The Quick and the Cheap: New Positioning for USPS

UPS and FedEx employees have, on occasion, been the heroes of hit movies. They’ve even been sex symbols. The mailmen and women who work for the United States Postal Service don’t enjoy that sort of celebrity status. They have a reputation for less-than- stellar service, and they have less sophisticated technology to work with.

But the USPS does have one advantage over its more glamorous rivals: It’s cheap.

In an ad campaign that breaks today, the USPS is counting on that selling point to resonate with business owners looking for ways to save a buck in tough times. The client, which is suffering its own tough times—the USPS operated in the red last year—is plugging services such as delivery and signature confirmation, but above all it’s touting its price for two-day delivery, starting at $3.85. The goal is to drive home the notion that the Priority Mail service is expedient and a great value.

The campaign is the first from the USPS’ new agency team of Campbell-Ewald in Warren, Mich., and DraftWorldwide in Chicago, which unseated Leo Burnett in Chicago for the account last year. The previous tagline, “Brought to you by the United States Postal Service,” has been tweaked to: “Priority Mail. From the United States Postal Service.” The spot will air through late May and appear again in the fall, said Larry Speakes, USPS manager of advertising.

In the 30-second commercial, a clock runs on the bottom of the screen from the moment a package is handed off by a sender in Dallas until a recipient finds it in New York some 40 hours later. A print ad running in business journals in 10 major cities takes a similar tack.

In the spot, original, high-energy music plays up the intensity of the workers moving the package. There’s also a reality-TV twist: The spot features real-life USPS employees doing their actual jobs.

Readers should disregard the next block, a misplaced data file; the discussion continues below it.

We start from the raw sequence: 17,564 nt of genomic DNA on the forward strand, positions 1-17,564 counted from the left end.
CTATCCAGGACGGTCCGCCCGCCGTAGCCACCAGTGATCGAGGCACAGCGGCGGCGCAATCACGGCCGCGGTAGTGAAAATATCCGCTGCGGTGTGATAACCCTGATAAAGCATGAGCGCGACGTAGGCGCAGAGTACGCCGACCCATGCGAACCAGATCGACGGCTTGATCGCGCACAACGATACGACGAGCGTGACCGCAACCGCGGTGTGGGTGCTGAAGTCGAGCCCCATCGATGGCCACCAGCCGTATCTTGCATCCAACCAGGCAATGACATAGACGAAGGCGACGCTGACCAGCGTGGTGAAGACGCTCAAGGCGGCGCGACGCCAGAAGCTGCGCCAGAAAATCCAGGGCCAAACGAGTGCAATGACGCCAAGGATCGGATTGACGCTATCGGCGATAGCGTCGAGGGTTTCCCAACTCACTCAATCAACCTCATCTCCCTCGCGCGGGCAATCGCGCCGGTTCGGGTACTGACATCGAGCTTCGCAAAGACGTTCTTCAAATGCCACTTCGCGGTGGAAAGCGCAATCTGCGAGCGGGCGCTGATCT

The agency mailed out a number of test packages to see how long they would take to arrive at their destination, said Mark Simon, evp and creative director at Campbell-Ewald. “We really wanted to show the process,” he said. “You send a letter or a package and it magically gets to its destination. But it’s like a relay race. We wanted to bring a sense of precision and credibility to Priority Mail.”

The campaign includes a display in Times Square. A direct mail campaign that will launch this spring is aimed at small-business owners, who are also the target of the TV and print.

Recent advertising for the USPS was “soft,” as much about brand building as about the products, said Speakes. “This is a pretty straight sell,” he said.

The effort launches at a time when the public largely perceives the USPS as not very reliable or predictable, said Donald Broughton, a transportation analyst at A.G. Edwards & Sons in St. Louis. And the USPS lags UPS and FedEx in terms of technology, he said. For example, senders are unable to track their packages in real time, he said.

“Everyone knows that the post office is cheaper, but they also recognize that there’s a lower level of reliability and a lower level of visibility,” Broughton said. “You pay FedEx and UPS for information about the package as much as you pay for the speed. … People pay for service.”

The USPS posted a $676 million net loss in fiscal 2002. As a result, it had to trim its marketing budget significantly, from about $140 million in 2002 to about $99 million for 2003, Speakes said. UPS, which controls about 80 percent of the small-package delivery market, spent about $135 million on measured media through November 2002, according to CMR. FedEx spent about $70 million in that same period.

“We’re obviously limited in dollars, but we make the best of it,” Speakes said. “I think if we do good work, which we’re very confident that we have, it will shine and it will reach who we need to reach.”